At issue is the interpretation and application of the obligations and options available to Mr. Little under the provisions of article 7 of the Job Security Agreement. Initially, however, the Company raised a question of arbitrability. It submits that to the extent that the decision to move Mr. Little to the vacancy in Toronto was approved by the Labour Adjustment Committee (LAC), a bi-partite body established under the provisions of the Job Security Agreement to assist in locating employment options for employees, the matter is not arbitrable. The Company relies, in part, on article 2.5 of the Job Security Agreement which provides as follows:
2.5One member from each party shall be a quorum. Questions arising before the Committee shall be determined by majority vote. Each member of the Committee present at a meeting shall have the right to cast one vote on each question except that where the two parties are not equally represented at a meeting, the matter will, upon request of either party, be decided by block vote, each party having one vote for that purpose. Decisions of the Committee shall be final and binding.
The functions of the Committee are described, in part, under article 2.8 as follows:
2.8 The Committee shall:
(a) review the status of surplus employees as well as any change which may impact upon employees represented by the Union.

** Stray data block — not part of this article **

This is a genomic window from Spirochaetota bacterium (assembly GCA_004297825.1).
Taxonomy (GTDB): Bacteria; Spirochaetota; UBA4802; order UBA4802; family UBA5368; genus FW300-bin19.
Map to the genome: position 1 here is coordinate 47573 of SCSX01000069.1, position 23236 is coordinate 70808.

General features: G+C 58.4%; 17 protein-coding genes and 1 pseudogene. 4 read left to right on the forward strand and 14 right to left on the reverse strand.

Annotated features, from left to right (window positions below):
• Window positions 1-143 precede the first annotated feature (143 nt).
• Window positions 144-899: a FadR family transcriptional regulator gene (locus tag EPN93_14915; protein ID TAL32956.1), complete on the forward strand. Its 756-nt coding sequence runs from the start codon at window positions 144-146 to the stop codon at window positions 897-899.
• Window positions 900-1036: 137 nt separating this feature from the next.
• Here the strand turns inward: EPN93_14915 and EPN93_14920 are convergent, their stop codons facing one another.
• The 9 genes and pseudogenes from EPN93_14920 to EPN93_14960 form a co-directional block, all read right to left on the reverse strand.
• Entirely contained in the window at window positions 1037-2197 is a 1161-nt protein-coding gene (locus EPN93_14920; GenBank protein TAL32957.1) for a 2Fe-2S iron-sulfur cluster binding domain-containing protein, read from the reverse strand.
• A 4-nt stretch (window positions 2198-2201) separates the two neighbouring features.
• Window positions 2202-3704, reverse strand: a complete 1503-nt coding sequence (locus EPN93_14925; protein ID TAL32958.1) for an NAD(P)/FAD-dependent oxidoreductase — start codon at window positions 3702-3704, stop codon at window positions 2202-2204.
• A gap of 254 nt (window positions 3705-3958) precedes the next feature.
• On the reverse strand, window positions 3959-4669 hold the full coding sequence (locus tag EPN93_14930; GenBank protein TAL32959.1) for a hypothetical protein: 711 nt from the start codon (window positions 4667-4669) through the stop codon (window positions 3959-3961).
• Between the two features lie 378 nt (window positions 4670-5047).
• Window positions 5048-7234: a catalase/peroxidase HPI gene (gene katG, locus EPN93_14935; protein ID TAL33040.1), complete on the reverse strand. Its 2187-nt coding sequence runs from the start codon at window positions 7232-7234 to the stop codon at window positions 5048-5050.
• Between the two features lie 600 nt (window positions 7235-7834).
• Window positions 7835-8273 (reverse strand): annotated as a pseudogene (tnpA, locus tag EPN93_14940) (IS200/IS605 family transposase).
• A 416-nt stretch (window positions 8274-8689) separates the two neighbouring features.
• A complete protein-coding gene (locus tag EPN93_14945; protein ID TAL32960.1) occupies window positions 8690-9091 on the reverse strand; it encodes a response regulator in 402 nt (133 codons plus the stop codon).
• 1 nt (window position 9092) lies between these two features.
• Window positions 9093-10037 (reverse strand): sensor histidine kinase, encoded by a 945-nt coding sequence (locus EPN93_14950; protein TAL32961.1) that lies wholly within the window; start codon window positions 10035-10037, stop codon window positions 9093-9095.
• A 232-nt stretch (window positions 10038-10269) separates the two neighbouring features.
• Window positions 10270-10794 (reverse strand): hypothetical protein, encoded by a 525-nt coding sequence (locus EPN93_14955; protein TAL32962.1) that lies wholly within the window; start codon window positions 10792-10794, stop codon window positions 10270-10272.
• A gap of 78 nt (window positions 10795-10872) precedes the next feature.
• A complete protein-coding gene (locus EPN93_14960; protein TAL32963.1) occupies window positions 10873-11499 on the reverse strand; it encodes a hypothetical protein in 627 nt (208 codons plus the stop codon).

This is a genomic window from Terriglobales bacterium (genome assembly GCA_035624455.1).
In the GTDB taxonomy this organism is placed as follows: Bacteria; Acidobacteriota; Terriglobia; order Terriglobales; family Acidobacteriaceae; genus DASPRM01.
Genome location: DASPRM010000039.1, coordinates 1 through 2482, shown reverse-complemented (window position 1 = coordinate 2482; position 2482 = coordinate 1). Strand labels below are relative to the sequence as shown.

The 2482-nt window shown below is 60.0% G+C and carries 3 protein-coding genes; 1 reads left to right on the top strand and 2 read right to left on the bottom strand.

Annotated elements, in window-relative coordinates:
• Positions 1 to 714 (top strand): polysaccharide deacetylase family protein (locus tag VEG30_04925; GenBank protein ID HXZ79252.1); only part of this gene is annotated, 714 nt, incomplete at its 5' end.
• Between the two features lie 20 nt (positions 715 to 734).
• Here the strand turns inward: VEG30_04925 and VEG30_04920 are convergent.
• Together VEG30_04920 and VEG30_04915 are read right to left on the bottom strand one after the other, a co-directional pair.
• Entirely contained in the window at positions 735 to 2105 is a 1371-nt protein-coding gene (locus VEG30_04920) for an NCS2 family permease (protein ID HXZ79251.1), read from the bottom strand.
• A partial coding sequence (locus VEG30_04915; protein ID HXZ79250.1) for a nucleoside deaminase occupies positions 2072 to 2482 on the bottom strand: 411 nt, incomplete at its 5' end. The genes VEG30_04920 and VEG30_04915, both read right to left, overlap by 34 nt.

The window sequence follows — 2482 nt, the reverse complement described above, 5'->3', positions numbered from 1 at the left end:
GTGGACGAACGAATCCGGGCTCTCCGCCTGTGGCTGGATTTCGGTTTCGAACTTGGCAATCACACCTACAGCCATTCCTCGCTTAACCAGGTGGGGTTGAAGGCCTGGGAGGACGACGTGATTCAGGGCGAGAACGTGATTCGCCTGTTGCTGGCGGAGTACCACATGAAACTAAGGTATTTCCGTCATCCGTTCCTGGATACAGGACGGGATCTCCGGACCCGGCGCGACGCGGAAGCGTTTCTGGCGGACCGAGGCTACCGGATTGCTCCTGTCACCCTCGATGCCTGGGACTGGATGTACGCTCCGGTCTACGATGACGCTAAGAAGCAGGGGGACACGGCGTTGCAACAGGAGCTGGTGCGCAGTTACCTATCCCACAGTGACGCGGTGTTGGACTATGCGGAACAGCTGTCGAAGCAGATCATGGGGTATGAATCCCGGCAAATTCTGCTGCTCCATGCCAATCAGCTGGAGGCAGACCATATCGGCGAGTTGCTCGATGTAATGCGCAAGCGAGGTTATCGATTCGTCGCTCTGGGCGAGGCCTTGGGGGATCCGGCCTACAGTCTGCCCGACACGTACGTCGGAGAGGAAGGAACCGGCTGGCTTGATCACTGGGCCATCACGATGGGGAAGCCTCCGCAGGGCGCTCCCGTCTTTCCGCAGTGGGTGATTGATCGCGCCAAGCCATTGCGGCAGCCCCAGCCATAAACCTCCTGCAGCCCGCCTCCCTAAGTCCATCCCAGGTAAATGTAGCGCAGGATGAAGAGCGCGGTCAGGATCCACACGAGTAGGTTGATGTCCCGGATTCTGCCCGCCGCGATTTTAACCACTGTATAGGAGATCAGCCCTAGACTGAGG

(b) examine and develop placement opportunities for surplus employees inside the Company across the system, as well as with external employers, where appropriate, and determine reasonable parameters for suitable employment outside the Railway …
The Arbitrator cannot accept the submission of the Company with respect to the issue of arbitrability. A review of the provisions of the Job Security Agreement governing the jurisdiction and functions of the Labour Adjustment Committee confirms, as the Union submits, that the role of the Committee is consultative. While it does have decision making power in such matters, for example, as determining whether certain work outside the Company will be deemed appropriate for the purposes of maintaining benefits under the Job Security Agreement, there is no language within the JSA which would confer upon the LAC the power to interpret, modify or rescind any substantive provision of the Job Security Agreement or the collective agreement. Whatever may be the case under the job security agreements governing other bargaining units, the Arbitrator must conclude that in respect of the jurisdiction of the LAC under the instant agreement, the position of the Company cannot be sustained. The fact that the move by Mr. Little was in some fashion considered and approved by the members of the LAC does not operate to oust the jurisdiction of a board of arbitration to deal with the merits the instant grievance.
I turn to consider those merits. The Union argues that Mr. Little should have been allowed to remain at Trois-Rivières on employment security, by the operation of article 7A.11 or the Job Security Agreement which reads as follows: